EMS Worker: Job Duties and Requirements for Becoming an EMS Worker
An Emergency Medical Services (EMS) Worker responds to emergencies, assessing and treating victims as needed. An EMS Worker must complete a state-approved training program and earn state licensure to be eligible for employment. EMS Workers can find public or private sector jobs with a variety of organizations.
Career Definition: EMS Worker
EMS Workers typically are certified as first responders, basic or intermediate emergency medical technicians (EMTs) or paramedics. Others work as educators or administrative personnel who coordinate emergency responses. An EMS Worker's duties vary depending on his or her level of certification but usually include performing basic physical exams, assessing patients' trauma levels and administering oxygen. More advanced EMS Workers insert IVs, intubate victims and use cardiac monitors and manual defibrillators. EMS Workers also may help create disaster preparedness plans.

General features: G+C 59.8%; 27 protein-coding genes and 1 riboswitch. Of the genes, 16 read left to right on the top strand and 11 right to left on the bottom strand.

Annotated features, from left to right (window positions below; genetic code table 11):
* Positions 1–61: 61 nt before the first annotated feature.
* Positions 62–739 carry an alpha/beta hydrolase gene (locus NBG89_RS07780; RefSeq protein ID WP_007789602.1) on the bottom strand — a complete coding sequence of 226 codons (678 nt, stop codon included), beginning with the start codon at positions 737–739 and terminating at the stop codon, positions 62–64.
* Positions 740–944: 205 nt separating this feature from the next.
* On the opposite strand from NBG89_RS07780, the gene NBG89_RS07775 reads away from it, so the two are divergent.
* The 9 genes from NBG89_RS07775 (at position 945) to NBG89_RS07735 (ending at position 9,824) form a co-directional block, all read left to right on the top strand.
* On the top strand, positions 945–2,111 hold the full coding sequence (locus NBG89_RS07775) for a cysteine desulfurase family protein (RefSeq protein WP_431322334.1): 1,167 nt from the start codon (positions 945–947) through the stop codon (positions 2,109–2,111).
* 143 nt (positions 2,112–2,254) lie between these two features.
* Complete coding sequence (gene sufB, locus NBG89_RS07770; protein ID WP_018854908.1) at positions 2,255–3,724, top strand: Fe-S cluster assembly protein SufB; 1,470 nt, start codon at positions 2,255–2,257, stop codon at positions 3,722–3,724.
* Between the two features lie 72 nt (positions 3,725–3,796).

How to Become an EMS Worker
EMS Worker Education Requirements
Most training programs for EMS Workers last six months to two years and award a certificate upon completion. Some prospective EMS Workers may choose to pursue an associate, bachelor's or master's degree in a field such as EMS Management. Courses typically include EMS administration, disaster management, paramedic skills, pharmacology and emergency care. All EMS Workers must earn state certification, and many states also require registration with the National Registry of Emergency Medical Technicians (www.nremt.org). EMS Workers must continue their education to maintain certification.
EMS Worker Required Skills
EMS Workers must be able to cope with a high-stress job that can be fast-paced and emotionally and physically demanding. They often are on their feet all day and may need to lift patients and heavy equipment. EMS Workers need strong communication skills to teach new workers about procedures and the willingness to take direction from superiors.
Economic Outlook for EMS Workers
According to the National Association of EMS Educators (www.naemse.org), careers for EMS Workers should increase in coming years as the country's aging population creates greater demand for technicians and administrators. There also will be greater demand for EMS Workers involved in disaster and emergency planning. The median salary for EMS Workers is $29,330, according to the Bureau of Labor Statistics (www.bls.gov).
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